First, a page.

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Thursday, 12 June 2014

Training lacking direction? Set yourself a goal and deadline.


There are lots of reasons why you decide to do something that will challenge you mentally and physically.
  • Reducing body fat
  • Testing your fitness
  • To focus your traininng
  • Overcome adversity
  • Challenge yourself to something extraordinary....

The prospect of entering your first obstacle course race is a great motivational tool that will get you off your couch, focused on your training and make positive life changes.

Will I be able to finish the race?

 The Spartan Sprint is a 5k muddy ostacle course with 10 or more obstacles. This is an excellent starting point in obstacle course racing. Participants range from marathon runners, elite racers, tough guys and gals to first timers with little or no previous fitness experience. Elite runners tend to finish the course in about 45 minutes whilst absolute beginners with a low level of fitness can expect to take 2.5 hours.
99.9% of all people who enter a Spartan Sprint will finish!

What training do I need to do?

For the Spartan Sprint, race participants should aim for at least 3 training sessions a week.
For the Spartan Super or Spartan Beast you will need 5 training sessions a week covering total body strength, functional movement, flexibility and endurance.
  • A long run of approximately 8k or 5 miles
  • Hill runs and sprint circuits
  • Total body training with an emphasis on the upper body and core strength.
The long run, hill running and sprints will prepare your legs for the Spartan Race hills, muddy terrain, water wading and any climbing, pulling and pushing obstacles.
Women especially need to focus on upper body strength training as they are generally weaker in this area.

Performing exercise circuits that work the arms, shoulders, chest, back and core muscles will prepare you for the demands of the obstacles.
Devise a circuit that includes exercises such as: explosive press ups, tricep dips, inverted pull ups, jump or assisted pull ups, medicine ball slams, shoulder press, wood chops and hanging knee raises.
Doing total body functional exercises such as burpees, bear crawls, crab and gorilla walks helps to greatly strenghen the body, increase your fitness and flexibility.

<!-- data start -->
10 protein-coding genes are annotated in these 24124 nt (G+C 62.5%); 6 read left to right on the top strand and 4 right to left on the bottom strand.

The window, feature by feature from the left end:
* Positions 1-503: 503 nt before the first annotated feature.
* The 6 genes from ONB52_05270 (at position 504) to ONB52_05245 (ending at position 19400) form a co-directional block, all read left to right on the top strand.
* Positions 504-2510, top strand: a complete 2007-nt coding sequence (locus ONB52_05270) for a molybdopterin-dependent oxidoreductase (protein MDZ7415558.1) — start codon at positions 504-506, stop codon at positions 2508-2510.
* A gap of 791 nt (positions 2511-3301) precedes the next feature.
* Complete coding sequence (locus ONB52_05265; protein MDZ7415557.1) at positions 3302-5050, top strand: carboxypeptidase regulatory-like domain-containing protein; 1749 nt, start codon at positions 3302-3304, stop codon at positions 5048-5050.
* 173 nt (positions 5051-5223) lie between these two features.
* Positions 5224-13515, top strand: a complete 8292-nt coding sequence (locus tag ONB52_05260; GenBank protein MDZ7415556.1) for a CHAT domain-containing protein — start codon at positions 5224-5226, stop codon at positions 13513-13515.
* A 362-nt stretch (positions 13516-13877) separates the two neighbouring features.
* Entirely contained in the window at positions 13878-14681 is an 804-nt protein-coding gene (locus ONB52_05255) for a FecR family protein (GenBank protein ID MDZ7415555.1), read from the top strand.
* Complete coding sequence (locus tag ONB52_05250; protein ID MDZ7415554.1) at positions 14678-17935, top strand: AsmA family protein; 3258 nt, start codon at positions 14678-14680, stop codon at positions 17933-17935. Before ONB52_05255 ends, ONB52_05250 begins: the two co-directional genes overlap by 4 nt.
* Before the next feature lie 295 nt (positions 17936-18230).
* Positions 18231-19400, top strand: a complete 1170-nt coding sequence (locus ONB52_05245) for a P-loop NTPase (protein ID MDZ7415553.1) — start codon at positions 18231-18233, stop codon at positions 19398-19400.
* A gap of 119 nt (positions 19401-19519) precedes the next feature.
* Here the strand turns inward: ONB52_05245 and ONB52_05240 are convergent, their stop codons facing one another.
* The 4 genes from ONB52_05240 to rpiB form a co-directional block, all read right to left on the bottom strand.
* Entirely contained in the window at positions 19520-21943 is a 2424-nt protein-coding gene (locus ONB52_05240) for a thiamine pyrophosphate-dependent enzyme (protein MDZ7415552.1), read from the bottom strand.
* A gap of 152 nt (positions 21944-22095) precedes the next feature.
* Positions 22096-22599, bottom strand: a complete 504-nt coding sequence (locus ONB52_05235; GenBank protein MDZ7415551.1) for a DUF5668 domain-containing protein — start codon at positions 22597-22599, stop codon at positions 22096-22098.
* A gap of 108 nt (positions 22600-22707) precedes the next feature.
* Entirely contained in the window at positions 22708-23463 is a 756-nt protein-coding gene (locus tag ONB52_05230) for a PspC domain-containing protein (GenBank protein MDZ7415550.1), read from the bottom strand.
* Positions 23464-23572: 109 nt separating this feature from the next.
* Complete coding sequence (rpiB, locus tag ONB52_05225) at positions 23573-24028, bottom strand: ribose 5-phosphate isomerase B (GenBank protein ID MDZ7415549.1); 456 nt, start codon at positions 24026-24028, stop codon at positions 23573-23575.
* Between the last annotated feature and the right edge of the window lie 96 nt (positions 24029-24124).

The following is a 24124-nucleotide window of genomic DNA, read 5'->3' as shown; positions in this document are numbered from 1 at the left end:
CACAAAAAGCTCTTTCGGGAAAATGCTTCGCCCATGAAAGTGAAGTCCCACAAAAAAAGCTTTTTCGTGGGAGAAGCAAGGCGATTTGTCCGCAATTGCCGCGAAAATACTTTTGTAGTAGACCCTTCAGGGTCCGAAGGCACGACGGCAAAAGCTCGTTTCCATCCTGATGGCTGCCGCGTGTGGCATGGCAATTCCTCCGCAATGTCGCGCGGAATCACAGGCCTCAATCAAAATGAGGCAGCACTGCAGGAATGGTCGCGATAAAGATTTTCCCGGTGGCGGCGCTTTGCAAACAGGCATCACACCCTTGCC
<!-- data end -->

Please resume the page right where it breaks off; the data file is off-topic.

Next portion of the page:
Don't like running? - then crawl

 

People are put off from entering races because they hate running. I fully understand this hatred of pounding the pavement or even worse clocking up the miles on a treadmill. I tend to put the headphones on and run through the leafiest green space I can find.

 If this doesn't appeal you can still get your leg training done so you are ready for race day. There are numerous exercises you can do that will help you develop the kind of leg strength necessary to overcome the muddy hill runs. Try and add some of these into your routines:
  • burpees
  • squats and jump squats 
  • lunges, pulsing lunges and split lunges
  • mountain climbers and squat thrusts
  • skipping
  • Step ups 
  • To increase the difficulty of these exercises hold a medicine ball/, dumbbells or wrist/ankle weights whilst performing them.                                                                                                                                                            

What obstacles will there be?


Spartan Race are very secretive about the obstacles in upcoming races and course maps are not made available to participants before race day. The main stay obstacles are the hills, rope climb, monkey bars, hills, barbed wire crawl, wall climbs, hills, cargo net climb, spear throw, did I mention the hills?
It is beneficial to practice floor movements such as the bear crawl, rolling and crab walk and to train for pulling, pushing, lifting, throwing, crawling, climbing and hanging. 

If you fail to complete an obstacle you will have to undergo the Spartan Race penalty.

 Scared of getting hurt

The risk of injury can be greatly reduced by effective training. Increasing your balance/ stability, muscular strength and aerobic fitness. Spartan Race hold training camps across the country that will instruct you into how to safely prepare for and overcome the obstacles in any Spartan Race. 

What clothes do I need to wear?